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Thoughts on NFL star Sean Taylorís murders, reflections on the plight of young black men
Written by Chuck Hobbs
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Washington Redskins Safety Sean Taylorís tragic and senseless murder hit me harder than any other celebrity death, rendering me almost obsessed with the details of the investigation into this senseless tragedy. To my surprise, for the first time in my life, I have truly mourned the death of a complete stranger.

Maybe it was his age, 24 years old to be exact, that made me remember how bucolic life seemed when I was that age - when my only concerns were law school exams, not being murdered.

Perhaps it was remembering Taylorís fearless play at the University of Miami, where he dominated in-state rivals at the University of Florida and Florida State with his size, speed and seemingly effortless ability to make big plays.

Another reason could be that he hailed from Richmond Heights in Miami, my fatherís old neighborhood where many of my relatives remain.

Most likely, it is because his life was a paradox. Taylor, son of a police chief, was derided by the mainstream media a few years ago for brandishing a weapon against individuals he believed to have stolen his all-terrain vehicle. Despite the popular image of Taylor as a thug, those who knew him best described an extremely intelligent and loyal friend.

It is the latter that vexes me most, as I realize that Taylor will unfortunately be memorialized for a few puerile lapses in judgment as opposed to the man he was rapidly becoming. And yet, as frustrated as I am each time a news report recounts his past mistakes, I come back to the main point: he died, at home, in front of his fiancťe and infant daughter. Four young men are now in custody for his death, three of whom are young black men.

Taylorís death hurts because he is another young black man who will never grow to his potential because of someoneís selfish act. This reality warrants a sobering discussion of the obvious, that young black males often die because of other young black males.

It is easy to make excuses about this subject. For years, as young black socio-paths have turned our neighborhoods into combat zones and killing fields, too many black leaders have taken the path of blaming it on racism.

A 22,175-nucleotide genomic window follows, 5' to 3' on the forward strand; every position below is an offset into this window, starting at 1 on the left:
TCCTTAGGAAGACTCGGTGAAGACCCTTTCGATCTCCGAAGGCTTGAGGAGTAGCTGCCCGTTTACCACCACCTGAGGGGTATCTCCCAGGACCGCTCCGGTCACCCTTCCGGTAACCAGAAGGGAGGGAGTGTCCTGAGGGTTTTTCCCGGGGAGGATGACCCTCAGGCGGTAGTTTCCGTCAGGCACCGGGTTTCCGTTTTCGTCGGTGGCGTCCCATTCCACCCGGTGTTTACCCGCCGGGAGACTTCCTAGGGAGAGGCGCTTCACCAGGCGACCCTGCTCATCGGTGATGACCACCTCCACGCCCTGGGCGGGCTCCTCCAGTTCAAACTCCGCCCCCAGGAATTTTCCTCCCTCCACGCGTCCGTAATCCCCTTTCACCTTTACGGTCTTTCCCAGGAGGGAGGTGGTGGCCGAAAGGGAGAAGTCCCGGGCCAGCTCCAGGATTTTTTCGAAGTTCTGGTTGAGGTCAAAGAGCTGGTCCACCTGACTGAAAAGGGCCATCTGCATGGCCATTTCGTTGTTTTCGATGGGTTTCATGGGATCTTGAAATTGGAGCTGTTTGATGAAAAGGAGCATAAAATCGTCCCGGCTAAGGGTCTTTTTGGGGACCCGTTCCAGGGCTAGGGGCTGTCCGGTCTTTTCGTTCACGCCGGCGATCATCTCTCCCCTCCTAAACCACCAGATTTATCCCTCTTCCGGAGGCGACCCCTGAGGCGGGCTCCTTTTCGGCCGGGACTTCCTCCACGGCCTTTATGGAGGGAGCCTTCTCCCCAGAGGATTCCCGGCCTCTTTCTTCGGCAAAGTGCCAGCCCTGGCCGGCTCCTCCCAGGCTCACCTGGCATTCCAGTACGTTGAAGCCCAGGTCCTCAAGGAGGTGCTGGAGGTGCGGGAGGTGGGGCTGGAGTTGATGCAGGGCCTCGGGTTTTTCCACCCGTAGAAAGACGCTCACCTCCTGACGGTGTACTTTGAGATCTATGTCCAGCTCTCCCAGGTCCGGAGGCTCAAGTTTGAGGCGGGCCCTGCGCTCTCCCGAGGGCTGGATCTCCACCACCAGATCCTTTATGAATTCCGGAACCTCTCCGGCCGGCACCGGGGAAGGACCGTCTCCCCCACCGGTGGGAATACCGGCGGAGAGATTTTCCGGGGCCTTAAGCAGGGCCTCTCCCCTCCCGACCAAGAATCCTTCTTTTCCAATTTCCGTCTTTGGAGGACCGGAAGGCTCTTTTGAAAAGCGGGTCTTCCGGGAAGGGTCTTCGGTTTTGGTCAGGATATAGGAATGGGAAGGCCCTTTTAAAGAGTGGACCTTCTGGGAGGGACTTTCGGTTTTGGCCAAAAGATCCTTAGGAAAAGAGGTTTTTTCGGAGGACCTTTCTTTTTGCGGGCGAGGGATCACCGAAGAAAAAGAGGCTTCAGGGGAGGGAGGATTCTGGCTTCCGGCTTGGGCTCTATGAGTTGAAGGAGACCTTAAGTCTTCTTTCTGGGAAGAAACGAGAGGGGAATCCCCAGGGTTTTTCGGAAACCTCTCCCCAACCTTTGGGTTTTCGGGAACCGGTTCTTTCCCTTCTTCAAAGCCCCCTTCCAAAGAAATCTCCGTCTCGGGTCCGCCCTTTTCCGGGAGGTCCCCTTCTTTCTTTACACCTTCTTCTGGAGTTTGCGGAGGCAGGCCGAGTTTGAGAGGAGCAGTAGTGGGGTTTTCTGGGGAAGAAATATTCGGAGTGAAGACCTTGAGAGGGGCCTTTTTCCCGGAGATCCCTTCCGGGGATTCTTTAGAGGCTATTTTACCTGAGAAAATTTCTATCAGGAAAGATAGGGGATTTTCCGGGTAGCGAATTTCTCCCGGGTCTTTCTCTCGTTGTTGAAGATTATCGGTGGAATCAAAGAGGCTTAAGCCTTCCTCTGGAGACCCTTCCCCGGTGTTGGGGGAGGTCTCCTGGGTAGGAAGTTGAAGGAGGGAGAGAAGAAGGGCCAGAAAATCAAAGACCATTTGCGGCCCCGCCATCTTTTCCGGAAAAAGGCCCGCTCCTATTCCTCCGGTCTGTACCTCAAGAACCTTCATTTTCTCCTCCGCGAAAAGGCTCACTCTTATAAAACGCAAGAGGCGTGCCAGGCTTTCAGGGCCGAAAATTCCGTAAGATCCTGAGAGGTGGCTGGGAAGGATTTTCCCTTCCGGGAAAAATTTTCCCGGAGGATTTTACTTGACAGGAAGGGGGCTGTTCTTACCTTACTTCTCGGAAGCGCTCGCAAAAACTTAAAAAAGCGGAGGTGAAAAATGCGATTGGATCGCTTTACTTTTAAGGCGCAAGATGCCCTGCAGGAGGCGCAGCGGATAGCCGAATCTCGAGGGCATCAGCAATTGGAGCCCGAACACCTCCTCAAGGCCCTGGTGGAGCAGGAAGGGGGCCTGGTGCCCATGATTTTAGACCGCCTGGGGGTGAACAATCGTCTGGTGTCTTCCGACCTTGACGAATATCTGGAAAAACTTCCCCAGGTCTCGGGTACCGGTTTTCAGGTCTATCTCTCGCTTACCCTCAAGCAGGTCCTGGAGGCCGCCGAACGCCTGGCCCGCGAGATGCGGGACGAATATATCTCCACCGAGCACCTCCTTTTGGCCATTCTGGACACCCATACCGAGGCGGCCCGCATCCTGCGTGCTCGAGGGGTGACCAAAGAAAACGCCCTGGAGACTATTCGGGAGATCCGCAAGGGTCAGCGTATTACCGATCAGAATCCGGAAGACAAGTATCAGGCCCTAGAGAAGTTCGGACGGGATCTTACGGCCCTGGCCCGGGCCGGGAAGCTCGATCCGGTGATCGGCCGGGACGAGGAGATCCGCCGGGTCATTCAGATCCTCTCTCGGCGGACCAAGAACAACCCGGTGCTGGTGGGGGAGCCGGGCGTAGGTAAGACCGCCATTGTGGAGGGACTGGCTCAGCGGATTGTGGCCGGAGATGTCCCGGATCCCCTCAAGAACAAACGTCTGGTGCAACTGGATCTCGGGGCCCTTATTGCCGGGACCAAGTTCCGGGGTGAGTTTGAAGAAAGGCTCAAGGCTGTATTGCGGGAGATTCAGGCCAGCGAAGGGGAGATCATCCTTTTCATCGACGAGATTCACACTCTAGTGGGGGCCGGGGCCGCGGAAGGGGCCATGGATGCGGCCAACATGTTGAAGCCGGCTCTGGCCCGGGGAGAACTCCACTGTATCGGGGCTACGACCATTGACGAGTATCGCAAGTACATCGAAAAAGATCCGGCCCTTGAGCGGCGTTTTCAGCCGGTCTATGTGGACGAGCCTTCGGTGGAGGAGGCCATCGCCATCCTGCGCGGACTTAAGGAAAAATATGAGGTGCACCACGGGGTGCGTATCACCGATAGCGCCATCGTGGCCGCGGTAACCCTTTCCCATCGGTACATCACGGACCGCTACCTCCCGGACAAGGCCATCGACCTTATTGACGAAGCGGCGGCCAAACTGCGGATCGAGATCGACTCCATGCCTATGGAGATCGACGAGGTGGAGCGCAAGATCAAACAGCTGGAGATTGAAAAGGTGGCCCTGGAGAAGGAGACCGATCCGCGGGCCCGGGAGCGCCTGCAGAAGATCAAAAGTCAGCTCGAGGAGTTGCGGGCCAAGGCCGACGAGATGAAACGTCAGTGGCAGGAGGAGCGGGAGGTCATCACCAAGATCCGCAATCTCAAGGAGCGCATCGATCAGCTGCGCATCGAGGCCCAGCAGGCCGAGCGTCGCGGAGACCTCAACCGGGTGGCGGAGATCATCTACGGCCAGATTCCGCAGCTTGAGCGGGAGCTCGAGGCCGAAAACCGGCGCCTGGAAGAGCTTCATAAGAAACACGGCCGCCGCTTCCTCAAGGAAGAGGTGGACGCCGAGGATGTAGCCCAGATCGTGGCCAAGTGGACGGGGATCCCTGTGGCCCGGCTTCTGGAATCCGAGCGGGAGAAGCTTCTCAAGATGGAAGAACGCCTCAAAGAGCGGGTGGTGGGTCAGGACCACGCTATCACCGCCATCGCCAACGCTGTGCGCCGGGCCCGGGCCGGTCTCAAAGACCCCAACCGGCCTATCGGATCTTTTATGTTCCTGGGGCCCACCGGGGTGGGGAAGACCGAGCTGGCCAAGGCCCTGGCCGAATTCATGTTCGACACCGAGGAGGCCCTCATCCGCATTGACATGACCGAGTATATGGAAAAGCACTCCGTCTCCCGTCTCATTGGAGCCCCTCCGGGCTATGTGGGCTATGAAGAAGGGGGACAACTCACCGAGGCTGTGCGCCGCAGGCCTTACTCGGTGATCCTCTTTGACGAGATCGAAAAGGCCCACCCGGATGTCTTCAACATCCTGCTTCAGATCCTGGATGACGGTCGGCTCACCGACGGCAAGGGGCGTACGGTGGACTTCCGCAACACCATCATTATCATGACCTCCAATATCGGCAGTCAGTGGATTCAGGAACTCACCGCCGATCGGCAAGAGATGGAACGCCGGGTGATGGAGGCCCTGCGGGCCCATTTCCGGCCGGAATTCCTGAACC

When rappers herald this evil behavior in their lyrics and videos, black academicians, eager to sell books, argue that this buffoonery is somehow an example of black culture. The question that begs asking is when did murder, prostitution and drug running become acceptable black culture? There remains a morally vapid core of young people that seem to fear nothing.

I would be remiss if I did not state that early in my career as a defense attorney, I was appointed to represent several young men that had shot or attempted to shoot other black men.

In each instance, my client was a coward, a scared little boy trapped in an adultís body. If they were truly fearless, they would not fret the electric chair or life imprisonment. Yet, they cry real tears when these judgments are handed down. By then, it is too late. Which leads to my ultimate conclusion: we must return our young men to a deeper sense of community, of God, of value of self and for another manís life before time is up and there are no young men left to play in the NFL or to use their talents in any other way.

Dr. Benjamin Elijah Mayes, President Emeritus of Morehouse College, once wrote concerning the importance of time ďI only have a minute Ė sixty seconds in it. Forced upon me I did not choose it, but I know that I must use it. Suffer if I lose it Ė give account if I abuse it. Only a tiny little minute, but eternity is in it.Ē

Sean Taylorís shooting took place in a matter of minutes. Had his killers pondered the consequences even for a moment, he may still be alive. Now, Taylor belongs to eternity. Those who killed him will soon belong to the penal system. And two or more black families have been destroyed because one young black male failed to make the right choice.

Chuck Hobbs, is a trial lawyer and partner in Hobbs & Richardson PLLC, Tallahassee. He is legal adviser to the Florida NAACP and a freelance columnist. Listen to the Chuck Hobbs Show on WTAL 1450 AM (Tallahassee) Wednesdays and Fridays at 1 pm ( Reach him at [email protected]

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